2023 Case Study

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    Keeping the Rosy Wolves Away: Reducing Time Costs of Predator Exclusion Fences
    ( 2023-05-12) Hee, Charlton ; Atkins, Claire ; Oleson, Kirsten
    Habitat loss and predation by introduced species have contributed to the decline and extinction of land snail species across the globe. Predation of Hawaiian land snails, kāhuli in the Hawaiian language, by rodents (Rattus rattus, Rattus norvegicus, Rattus exulans, and Mus musculus), Jackson’s Chameleons (Trioceros jacksonii), and Rosy Wolf snails (Euglandina rosea) have intensified in recent decades. Dramatic declines in recent years can be attributed to the unrelenting spread of the Rosy Wolf snail, a carnivorous species introduced to Hawai‘i as a biocontrol measure for other non-native snail species. Without predator-exclusion fences (exclosures) to surround and shelter kāhuli populations, the density of predators on the landscape does not allow for the persistence of vulnerable populations. The Snail Extinction Prevention Program maintains a growing number of exclosures across the islands, but the person-hours required to ensure sites remain predator-free divert resources from high-priority kāhuli species yet to be protected. Hiding decoy Euglandina at random within an existing exclosure, we designed a study that compared the time costs and efficacy of three search strategies: quadrant, random-quadrat, and random-transect. We identified random-transect searches to be the most efficient method, requiring the least amount of search effort to successfully find decoys. Our findings directly impact SEPP’s ability to reverse kāhuli population decline, allowing the program to better budget its resources by factoring in the hidden costs of maintaining predator-free areas. Knowing an exclosure’s resource requirements upfront enables project managers to accurately calculate the number of exclosures their programs are able to maintain given their available staff resources.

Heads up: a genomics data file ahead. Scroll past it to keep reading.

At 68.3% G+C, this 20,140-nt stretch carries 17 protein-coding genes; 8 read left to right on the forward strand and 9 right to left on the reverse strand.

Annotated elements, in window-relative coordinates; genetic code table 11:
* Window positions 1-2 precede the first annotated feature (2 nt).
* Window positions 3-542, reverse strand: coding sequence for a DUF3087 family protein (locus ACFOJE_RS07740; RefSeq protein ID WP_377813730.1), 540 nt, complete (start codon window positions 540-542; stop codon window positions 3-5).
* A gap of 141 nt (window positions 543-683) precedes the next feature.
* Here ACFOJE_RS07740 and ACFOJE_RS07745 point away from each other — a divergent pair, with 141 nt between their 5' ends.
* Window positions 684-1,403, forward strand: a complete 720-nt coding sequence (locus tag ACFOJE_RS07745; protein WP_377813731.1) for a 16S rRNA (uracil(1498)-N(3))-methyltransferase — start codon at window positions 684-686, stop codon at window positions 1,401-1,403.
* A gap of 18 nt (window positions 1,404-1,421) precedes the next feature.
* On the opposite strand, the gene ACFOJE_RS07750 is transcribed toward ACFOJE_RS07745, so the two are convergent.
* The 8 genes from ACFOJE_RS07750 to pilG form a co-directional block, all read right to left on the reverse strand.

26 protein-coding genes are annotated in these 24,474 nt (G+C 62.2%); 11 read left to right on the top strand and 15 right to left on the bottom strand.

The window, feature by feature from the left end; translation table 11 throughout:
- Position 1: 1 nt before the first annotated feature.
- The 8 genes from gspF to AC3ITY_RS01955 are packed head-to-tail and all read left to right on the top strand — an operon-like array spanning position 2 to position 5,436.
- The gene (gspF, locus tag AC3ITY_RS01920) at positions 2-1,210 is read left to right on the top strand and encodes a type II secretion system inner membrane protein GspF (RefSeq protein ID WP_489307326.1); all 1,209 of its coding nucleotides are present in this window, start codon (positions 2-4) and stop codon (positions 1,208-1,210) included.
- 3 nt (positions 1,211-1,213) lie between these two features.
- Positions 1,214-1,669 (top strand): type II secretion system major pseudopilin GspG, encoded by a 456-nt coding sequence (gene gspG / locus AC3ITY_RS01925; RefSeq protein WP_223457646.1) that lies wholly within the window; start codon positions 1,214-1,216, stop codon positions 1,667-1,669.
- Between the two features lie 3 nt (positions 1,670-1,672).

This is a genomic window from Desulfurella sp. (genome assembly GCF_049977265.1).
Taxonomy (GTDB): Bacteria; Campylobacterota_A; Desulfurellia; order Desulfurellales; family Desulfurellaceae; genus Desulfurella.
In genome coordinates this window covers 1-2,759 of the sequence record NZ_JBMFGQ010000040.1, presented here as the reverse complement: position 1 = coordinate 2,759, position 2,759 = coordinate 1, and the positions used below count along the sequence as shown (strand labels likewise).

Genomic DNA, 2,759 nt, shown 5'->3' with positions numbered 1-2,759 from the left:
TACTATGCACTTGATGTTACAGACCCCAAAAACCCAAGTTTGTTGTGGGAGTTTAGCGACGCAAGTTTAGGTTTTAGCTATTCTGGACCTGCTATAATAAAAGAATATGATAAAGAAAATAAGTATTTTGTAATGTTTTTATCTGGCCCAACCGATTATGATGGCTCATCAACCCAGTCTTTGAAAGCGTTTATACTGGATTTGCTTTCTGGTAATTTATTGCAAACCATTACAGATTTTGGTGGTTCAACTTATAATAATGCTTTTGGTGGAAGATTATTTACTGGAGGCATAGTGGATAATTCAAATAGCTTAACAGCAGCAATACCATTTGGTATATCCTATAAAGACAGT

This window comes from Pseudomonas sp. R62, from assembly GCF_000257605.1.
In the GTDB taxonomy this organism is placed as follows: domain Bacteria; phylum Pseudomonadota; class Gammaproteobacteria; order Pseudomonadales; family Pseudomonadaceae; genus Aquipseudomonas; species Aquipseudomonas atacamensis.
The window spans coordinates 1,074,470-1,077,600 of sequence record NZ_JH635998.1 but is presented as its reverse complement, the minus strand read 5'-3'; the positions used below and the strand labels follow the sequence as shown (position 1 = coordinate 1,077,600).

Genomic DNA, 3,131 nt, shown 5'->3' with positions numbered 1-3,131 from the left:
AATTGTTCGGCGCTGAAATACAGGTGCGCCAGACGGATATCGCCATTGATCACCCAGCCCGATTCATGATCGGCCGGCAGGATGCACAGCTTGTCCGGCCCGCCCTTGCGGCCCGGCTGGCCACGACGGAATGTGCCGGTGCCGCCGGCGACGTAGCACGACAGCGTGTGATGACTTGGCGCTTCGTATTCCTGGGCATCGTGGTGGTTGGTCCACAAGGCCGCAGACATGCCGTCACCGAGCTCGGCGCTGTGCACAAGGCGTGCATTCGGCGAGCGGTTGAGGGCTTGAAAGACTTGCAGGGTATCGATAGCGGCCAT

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    Engaging Hiking Communities in Natural Resource Decision Making: A “Willingness to Pay for Hiking Nā Ala Hele Trails” Survey Design
    ( 2023-05-12) Heu, Cherryle ; Apilado, Destiny ; Ragone, Noah ; Oleson, Kirsten
    NREM 601 students partnered with the Department of Land and Natural Resources, Division of Forestry and Wildlife (DOFAW) to design a survey tool that will further the Nā Ala Hele Trail and Access Program's goal to construct, restore, and maintain public trails and accesses. Currently, Nā Ala Hele Trials are being degraded at a rate faster than they can be maintained due to the impacts of overuse. DOFAW is trying to generate a revenue flow in order to fund trail maintenance but does not have the necessary information to implement a socially, economically, and ecologically appropriate payment system. The objective of the survey tool is to engage with the community most connected to Hawaiʻi’s trails, understand their willingness to pay for trial use and measure the potential for negative outcomes so DOFAW can design an appropriate trail system. This project documents the process of designing this survey tool and provides insight into the future steps of DOFAW's project.